WASHINGTON -- A member of the Securities and Exchange Commission called for better disclosure of derivatives activities yesterday and predicted that the agency may have proposals out by yearend to supplement existing accounting guidelines.
"Potential investors need to know what the derivatives activities of a company are and the nature and level of risks involved in order to make an informed investment decision," SEC commissioner Richard Roberts said in prepared remarks delivered to a conference hosted by Financial Markets International Inc.
Roberts said recent disclosure guidelines released by the Financial Accounting Standards Board improve the state of derivatives dislosure, but more needs to be done.
"I am troubled by guidelines that would encourage but not require end-users to disclose quantitative information about their derivatives positions," Roberts said.
Earlier this year, SEC chairman Arthur Levitt and Federal Reserve Board governor Susan Phillips expressed the same view.
SEC staff has been considering whether to add more requirements to the accounting board guidelines that were released last month. However, as with the accounting board, the SEC has had difficulty in determining how it would shape the rules, agency officials have said.
Roberts predicted that the SEC will have proposals out by yearend or shortly thereafter that would supplement the accounting board's disclosure guidelines.
In October, the accounting board released broad disclosure standards that will be required in financial statements issued for fiscal years ending after Dec. 15 of this year.
However, entities with less than $150 million in total assets won't have to follow the guidelines for another year.
The guidelines ask companies to disclose the amounts, nature, and terms of derivatives. For derivatives held for trading purposes, the standards require disclosure of the average fair-value balance of positions during the reporting period and the net gains or losses occurring from trading and where those amounts are reported in the income statement.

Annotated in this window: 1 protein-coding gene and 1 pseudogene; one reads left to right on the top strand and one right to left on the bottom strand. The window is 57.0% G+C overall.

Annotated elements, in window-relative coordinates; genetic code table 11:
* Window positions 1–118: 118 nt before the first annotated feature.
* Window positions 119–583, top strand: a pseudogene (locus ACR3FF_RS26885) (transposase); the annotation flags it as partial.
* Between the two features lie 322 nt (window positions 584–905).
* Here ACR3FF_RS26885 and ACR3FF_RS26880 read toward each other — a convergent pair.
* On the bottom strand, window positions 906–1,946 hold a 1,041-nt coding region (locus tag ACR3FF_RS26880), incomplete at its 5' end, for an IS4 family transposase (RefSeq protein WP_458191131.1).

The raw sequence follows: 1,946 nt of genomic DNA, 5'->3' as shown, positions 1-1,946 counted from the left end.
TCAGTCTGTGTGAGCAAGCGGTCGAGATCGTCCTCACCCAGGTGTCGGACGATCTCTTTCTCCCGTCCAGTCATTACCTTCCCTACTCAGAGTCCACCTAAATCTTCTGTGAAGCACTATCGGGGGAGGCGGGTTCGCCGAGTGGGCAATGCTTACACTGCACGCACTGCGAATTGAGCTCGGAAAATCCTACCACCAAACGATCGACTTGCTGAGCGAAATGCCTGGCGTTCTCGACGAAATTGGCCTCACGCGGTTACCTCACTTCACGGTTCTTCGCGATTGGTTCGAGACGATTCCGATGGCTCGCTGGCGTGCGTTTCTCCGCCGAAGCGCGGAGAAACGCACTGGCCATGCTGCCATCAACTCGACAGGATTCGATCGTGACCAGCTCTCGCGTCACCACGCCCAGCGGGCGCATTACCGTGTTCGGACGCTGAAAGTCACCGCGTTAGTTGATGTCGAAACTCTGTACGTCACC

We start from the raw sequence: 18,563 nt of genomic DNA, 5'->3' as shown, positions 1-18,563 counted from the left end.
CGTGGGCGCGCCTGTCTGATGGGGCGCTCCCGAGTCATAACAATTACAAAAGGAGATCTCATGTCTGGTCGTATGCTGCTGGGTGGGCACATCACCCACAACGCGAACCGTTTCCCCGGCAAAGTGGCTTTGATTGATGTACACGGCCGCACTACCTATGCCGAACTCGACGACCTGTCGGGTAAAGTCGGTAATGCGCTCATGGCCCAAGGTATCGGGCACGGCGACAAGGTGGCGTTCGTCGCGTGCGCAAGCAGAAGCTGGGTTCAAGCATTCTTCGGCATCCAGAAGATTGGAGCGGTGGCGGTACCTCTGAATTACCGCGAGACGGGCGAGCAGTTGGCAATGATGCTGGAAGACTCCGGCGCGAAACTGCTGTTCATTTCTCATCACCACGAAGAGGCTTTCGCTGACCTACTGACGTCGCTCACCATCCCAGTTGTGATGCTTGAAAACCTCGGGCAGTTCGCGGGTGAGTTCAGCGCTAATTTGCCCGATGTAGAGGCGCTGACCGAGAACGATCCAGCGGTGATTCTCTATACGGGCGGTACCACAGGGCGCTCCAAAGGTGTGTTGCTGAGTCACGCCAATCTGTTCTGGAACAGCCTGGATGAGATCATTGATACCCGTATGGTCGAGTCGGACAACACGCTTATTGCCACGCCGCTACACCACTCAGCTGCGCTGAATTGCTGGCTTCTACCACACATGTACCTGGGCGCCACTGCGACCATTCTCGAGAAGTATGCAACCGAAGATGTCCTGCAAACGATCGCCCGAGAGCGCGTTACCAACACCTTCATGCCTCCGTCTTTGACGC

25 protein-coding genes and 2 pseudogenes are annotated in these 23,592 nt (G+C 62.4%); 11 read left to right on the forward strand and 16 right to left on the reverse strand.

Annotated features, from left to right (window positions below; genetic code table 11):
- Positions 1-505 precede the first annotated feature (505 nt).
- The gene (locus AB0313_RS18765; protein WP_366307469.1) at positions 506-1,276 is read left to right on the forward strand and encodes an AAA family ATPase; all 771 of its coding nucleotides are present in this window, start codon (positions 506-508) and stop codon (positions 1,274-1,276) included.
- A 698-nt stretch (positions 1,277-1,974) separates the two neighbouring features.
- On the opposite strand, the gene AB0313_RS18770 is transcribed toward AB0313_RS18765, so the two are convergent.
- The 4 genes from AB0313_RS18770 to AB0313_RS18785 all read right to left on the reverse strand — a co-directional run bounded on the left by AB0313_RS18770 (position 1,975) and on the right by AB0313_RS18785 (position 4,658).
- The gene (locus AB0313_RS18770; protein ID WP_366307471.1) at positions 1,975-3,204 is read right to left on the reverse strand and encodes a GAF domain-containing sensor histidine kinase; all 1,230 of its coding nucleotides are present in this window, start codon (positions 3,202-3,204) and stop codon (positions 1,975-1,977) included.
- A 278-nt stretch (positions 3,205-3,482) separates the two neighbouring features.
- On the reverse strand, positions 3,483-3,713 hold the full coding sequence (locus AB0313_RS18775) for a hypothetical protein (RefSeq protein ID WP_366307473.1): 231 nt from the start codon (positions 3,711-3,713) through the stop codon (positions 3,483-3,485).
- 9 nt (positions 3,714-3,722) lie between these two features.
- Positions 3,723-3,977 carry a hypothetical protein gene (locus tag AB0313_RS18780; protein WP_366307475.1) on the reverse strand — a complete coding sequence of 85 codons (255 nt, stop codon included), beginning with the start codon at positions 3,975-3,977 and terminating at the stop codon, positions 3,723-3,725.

With respect to the sale of derivatives, Roberts said there needs to be stringent suitability standards.
"If I could advise securities firms any one thing, that advice would be to caution those firms that actively market derivative financial instruments to take all the reasonable steps necessary to ensure that the derivative products being sold are suitable investments for the prospective purchasers," Roberts said.
Roberts said his advice would also apply to sales to institutional investors.
"Clearly, end-users of derivatives products possess different levels of sophistication, and these differences should be taken into account in considering the scope of a broker-dealer's suitability obligation," he said. "This does not mean that suitability obligations play no part with respect to derivatives products sold to institutional customers."
Roberts criticized the National Association of Securities Dealers' recently proposed suitability rules that would be applicable to derivatives securities as well as government, equity, and debt securities.
Roberts said the association's proposal would relieve members from making suitability decisions when dealing with certain large institutional investors that have their own procedures for making independent investment decisions.
"I personally am inclined to be opposed to any proposal that would sharply limit the coverage of suitability protections to customers, even institutional ones," Roberts said.